Sara Arjun, Rahul, Manikandan K and Nivedhithaa Sathish star in Sillu Karupatti – and here’s our review.

This much-anticipated Tamil film by talented female director Halitha Shameem is now on Netflix for the world to see, and it’s a good entry point into the current wave of Indian cinema. The film is a cleverly done anthology, with four disparate age groups explored, tied together by the sweet blossoming of romances set in the same local neighbourhood where the story unfolds, giving us glimpses of Tamil Nadu, South India.

The first story, curiously named Pink Bag, stars the vibrant teenage actor Sara Arjun with the exuberant Rahul who play Mity and Maanja, from two opposing sides of the economic divide. Happy-go-lucky adolescent Maanja shows how being a rubbish collector, and playing in a landfill, can feel like a treasure hunt, and rich girl Mity discovers a boy who is honesty personified. In Kaaka Kadi (crow’s peck), the twinkling-eyed Manikandan K plays Mukilan, a corporate man who makes memes on the side and discovers he has testicular cancer. Nivedhithaa Sathish plays ‘unromantic’ fashion designer Madhu, and they meet regularly in a shared cab and find romance. The next story, Turtles, places focus on an older couple. The brilliant danseuse Leela Samson plays Yashoda, a turtle conservationist who meets KravMaga Sree Ram, Navaneethan, by chance, and a much-needed companionship blossoms. The final story is Hey Ammu, where a couple with three sassy kids have been married for over a decade. The romance was never there until the husband Dhanapal, played by the excellent Samuthirakani, buys his wife Amudhini an Alexa device, and she opens up about being taken for granted in the relationship. Actress Sunaina conveys the message of her character with such precision.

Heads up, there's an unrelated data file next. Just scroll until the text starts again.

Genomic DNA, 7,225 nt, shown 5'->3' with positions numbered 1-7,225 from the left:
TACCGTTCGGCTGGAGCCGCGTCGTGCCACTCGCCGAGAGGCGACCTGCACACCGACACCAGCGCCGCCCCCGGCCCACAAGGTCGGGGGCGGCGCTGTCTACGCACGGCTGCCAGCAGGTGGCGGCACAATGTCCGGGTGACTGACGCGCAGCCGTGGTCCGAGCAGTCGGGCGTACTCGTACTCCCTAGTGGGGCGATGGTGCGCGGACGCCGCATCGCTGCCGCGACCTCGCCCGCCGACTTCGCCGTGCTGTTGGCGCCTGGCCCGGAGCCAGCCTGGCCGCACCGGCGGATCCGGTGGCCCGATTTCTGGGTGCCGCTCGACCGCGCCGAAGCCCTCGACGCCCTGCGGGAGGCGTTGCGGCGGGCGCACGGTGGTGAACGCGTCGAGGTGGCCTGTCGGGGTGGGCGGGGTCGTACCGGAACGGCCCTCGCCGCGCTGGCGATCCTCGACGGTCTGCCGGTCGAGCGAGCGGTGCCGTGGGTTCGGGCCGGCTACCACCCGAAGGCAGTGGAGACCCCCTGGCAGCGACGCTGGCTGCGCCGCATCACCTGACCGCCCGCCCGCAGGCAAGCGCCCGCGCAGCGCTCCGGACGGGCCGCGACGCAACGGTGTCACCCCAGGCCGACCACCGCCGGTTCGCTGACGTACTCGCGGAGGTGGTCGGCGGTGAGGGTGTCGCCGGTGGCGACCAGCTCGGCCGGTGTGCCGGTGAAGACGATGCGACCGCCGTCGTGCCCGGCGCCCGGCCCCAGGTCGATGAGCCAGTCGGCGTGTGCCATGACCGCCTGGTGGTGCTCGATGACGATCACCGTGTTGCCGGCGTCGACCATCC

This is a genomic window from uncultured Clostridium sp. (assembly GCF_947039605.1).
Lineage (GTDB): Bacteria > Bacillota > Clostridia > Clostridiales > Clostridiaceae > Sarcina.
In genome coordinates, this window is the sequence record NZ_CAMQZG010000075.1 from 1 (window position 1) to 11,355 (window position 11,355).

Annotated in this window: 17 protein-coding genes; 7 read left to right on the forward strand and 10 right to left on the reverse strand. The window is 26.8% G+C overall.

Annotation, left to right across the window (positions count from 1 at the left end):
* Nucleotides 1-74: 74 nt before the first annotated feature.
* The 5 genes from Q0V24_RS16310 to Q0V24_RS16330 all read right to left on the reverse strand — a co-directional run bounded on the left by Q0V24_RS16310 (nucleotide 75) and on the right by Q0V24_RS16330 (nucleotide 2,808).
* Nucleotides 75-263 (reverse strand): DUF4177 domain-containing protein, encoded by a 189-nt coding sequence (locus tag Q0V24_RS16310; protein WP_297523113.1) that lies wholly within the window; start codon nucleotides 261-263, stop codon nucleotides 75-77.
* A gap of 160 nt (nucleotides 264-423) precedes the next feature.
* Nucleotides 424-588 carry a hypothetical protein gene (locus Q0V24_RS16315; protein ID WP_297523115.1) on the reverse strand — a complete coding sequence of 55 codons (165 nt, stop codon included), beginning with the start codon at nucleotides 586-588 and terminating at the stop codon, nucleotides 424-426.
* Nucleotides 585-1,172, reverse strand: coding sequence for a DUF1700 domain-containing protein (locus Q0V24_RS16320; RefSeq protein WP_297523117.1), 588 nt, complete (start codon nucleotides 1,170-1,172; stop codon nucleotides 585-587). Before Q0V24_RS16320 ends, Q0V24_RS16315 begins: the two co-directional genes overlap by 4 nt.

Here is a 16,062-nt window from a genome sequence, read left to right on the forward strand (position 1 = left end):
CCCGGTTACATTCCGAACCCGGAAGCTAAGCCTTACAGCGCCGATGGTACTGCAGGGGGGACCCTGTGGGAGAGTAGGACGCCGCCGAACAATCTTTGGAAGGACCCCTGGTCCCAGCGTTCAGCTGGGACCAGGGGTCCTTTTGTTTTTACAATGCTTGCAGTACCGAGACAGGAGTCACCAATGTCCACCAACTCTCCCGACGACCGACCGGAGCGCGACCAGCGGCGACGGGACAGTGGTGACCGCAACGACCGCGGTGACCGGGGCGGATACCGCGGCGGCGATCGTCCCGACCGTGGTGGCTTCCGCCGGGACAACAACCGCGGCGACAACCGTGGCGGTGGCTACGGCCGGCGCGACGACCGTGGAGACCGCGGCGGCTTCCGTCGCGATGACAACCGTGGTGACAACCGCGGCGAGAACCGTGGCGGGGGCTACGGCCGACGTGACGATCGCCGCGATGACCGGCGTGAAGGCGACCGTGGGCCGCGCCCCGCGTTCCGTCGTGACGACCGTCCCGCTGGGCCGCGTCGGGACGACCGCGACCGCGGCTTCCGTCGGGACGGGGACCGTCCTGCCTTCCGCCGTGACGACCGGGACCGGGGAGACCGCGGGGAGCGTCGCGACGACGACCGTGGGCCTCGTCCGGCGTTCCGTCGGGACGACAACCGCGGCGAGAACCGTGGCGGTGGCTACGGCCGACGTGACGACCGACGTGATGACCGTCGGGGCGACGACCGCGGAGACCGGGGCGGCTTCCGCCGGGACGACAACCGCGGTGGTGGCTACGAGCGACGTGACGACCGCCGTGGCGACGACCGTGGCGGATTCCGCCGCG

A tip: watch Pink Bag carefully, to see how it connects to Turtles, taking care to spot the boys from Pink Bag in Kaaka Kadi, and a fleeting part where Madhu from Kaaka Kadi is seen in Hey Ammu. The four stories show how a touch of idyllic love and pragmatism can help relationships thrive, and how technology driven modern India is. Most conversations juxtapose English with Tamil, and the cinematography by four DoPs, including Yamini Yagnamurthy, comes together seamlessly thanks to a confident director to make a memorable, hope-filled film.

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